Using automated bidding strategies can be used to assist in generating traffic when you are at a loss on why your campaigns aren’t performing to your expectations. If you’re generating some traffic but for some reason can’t gain any traction on your campaigns, automated bidding gives Google control to begin generating traffic. Again, I would advise you to keep an eye on these campaigns because once the learning process takes off, it can be tough to reel it in. From there you can pivot and start being selective about traffic and creating campaigns you know will work and what those average cost-per-clicks should be.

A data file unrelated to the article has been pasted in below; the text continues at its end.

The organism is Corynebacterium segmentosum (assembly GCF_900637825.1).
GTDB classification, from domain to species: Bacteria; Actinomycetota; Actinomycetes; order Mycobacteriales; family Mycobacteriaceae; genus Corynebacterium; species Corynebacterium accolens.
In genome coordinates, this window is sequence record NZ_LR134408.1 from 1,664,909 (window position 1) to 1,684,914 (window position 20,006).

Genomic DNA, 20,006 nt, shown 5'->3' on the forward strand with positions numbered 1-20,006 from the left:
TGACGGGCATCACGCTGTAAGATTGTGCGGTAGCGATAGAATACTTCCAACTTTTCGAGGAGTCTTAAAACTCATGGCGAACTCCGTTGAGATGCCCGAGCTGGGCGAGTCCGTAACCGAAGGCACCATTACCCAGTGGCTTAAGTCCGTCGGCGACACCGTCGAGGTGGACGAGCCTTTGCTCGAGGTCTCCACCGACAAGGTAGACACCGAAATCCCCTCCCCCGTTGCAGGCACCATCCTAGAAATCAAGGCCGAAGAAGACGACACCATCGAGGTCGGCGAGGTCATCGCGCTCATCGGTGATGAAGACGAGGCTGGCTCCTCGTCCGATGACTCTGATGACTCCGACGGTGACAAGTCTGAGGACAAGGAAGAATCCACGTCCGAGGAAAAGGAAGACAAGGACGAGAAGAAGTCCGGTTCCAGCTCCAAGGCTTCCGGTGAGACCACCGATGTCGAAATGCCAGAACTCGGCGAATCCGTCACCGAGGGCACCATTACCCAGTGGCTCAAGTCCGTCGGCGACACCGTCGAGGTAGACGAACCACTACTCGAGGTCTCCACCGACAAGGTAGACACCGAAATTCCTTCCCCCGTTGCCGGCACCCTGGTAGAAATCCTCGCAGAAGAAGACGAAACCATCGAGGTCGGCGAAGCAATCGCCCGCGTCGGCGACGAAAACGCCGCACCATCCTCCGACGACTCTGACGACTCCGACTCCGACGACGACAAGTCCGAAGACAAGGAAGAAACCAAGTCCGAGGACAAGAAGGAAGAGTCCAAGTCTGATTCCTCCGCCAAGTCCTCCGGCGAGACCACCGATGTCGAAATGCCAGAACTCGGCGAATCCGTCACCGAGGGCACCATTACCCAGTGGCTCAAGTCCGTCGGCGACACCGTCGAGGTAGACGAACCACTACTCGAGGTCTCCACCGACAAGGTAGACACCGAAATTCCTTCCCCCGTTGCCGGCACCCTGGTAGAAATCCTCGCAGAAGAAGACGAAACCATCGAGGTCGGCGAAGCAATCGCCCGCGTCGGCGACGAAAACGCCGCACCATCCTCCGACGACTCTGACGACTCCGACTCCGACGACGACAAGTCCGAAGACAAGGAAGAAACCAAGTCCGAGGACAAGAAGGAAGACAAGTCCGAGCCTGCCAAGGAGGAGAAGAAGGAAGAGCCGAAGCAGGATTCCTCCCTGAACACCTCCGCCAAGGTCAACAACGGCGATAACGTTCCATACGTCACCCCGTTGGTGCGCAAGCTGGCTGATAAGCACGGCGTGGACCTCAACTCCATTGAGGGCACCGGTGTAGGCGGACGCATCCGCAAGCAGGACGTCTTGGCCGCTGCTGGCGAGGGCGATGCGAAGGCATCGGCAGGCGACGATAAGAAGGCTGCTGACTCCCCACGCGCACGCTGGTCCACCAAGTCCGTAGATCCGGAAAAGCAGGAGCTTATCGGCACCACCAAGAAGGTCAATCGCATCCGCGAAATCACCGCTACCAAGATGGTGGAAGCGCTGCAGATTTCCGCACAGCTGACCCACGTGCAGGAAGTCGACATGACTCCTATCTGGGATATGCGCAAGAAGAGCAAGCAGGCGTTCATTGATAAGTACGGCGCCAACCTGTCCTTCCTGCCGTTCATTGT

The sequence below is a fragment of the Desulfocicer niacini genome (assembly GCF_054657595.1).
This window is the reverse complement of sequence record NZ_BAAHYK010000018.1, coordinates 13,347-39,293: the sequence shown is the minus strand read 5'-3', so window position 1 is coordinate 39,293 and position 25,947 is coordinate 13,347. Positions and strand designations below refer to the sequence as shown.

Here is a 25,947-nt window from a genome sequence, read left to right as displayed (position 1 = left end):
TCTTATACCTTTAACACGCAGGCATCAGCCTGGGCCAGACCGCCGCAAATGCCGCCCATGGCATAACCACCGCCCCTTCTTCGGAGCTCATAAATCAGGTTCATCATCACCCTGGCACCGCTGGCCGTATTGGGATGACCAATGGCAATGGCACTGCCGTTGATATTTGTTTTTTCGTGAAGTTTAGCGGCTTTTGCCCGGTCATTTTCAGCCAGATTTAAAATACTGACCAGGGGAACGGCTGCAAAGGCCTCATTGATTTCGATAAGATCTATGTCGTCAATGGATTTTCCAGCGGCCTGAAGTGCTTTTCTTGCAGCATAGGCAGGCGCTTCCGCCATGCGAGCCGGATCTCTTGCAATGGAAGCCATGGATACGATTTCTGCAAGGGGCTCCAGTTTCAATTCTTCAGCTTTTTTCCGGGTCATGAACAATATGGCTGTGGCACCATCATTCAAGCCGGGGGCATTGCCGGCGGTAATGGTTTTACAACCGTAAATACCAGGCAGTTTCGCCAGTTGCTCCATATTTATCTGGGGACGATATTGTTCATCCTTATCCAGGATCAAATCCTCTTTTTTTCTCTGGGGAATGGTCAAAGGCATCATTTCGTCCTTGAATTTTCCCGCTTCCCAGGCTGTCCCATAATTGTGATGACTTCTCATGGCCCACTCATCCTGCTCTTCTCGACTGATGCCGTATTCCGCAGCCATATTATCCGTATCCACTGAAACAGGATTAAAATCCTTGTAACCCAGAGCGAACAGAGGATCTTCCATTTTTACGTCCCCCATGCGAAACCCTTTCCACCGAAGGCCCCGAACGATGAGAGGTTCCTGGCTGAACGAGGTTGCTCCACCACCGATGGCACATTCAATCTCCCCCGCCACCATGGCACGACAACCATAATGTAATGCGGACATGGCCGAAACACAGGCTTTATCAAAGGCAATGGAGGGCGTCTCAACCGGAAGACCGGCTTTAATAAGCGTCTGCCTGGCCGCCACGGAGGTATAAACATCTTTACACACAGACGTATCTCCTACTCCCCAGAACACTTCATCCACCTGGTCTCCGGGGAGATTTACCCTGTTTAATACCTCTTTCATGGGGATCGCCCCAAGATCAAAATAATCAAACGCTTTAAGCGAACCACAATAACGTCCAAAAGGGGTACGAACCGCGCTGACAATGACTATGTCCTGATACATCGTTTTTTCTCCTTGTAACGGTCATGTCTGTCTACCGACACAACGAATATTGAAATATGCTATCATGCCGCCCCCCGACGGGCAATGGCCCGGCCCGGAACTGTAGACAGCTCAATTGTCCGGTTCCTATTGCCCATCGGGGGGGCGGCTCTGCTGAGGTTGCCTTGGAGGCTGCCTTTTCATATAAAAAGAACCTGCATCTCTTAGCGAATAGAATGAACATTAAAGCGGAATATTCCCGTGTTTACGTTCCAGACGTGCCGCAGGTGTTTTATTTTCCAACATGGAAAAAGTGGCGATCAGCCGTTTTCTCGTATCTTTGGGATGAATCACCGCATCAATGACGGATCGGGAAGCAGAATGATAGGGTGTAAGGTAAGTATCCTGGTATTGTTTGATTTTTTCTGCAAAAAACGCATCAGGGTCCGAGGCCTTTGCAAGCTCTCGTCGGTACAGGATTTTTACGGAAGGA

Another way to employ an automated bidding strategy is when you know you have a stable campaign running with ample historical data and a good conversion history. These campaigns should be able to maintain themselves using a Target CPA or a Target ROAS strategy. Again, it’s important to ensure your conversion tracking is set for this to work properly. Keeping the learning curve in mind, allow at least two weeks of volatility and data collection while Google tests the limits of your campaign goals, which is why starting these on campaigns with a stable history is key.